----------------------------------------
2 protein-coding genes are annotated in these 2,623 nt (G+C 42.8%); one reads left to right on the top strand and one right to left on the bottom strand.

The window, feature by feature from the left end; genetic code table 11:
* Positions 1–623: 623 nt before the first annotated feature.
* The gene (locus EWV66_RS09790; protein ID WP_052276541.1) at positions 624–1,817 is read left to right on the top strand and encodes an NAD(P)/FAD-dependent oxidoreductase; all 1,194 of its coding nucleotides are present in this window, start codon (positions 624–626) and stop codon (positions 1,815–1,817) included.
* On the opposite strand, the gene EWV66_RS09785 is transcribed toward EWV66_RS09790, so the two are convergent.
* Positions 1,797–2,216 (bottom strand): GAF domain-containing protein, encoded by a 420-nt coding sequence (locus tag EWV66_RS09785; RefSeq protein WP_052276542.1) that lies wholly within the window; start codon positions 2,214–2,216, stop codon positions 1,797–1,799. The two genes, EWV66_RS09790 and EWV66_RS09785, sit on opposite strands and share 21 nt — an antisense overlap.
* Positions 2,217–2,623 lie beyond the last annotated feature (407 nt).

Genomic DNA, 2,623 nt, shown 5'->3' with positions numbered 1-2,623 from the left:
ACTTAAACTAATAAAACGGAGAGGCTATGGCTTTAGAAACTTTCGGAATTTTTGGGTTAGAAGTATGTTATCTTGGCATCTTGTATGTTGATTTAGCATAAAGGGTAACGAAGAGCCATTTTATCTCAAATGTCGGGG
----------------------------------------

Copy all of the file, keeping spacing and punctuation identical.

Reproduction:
2 protein-coding genes are annotated in these 2,623 nt (G+C 42.8%); one reads left to right on the top strand and one right to left on the bottom strand.

The window, feature by feature from the left end; genetic code table 11:
* Positions 1–623: 623 nt before the first annotated feature.
* The gene (locus EWV66_RS09790; protein ID WP_052276541.1) at positions 624–1,817 is read left to right on the top strand and encodes an NAD(P)/FAD-dependent oxidoreductase; all 1,194 of its coding nucleotides are present in this window, start codon (positions 624–626) and stop codon (positions 1,815–1,817) included.
* On the opposite strand, the gene EWV66_RS09785 is transcribed toward EWV66_RS09790, so the two are convergent.
* Positions 1,797–2,216 (bottom strand): GAF domain-containing protein, encoded by a 420-nt coding sequence (locus tag EWV66_RS09785; RefSeq protein WP_052276542.1) that lies wholly within the window; start codon positions 2,214–2,216, stop codon positions 1,797–1,799. The two genes, EWV66_RS09790 and EWV66_RS09785, sit on opposite strands and share 21 nt — an antisense overlap.
* Positions 2,217–2,623 lie beyond the last annotated feature (407 nt).

Genomic DNA, 2,623 nt, shown 5'->3' with positions numbered 1-2,623 from the left:
ACTTAAACTAATAAAACGGAGAGGCTATGGCTTTAGAAACTTTCGGAATTTTTGGGTTAGAAGTATGTTATCTTGGCATCTTGTATGTTGATTTAGCATAAAGGGTAACGAAGAGCCATTTTATCTCAAATGTCGGGG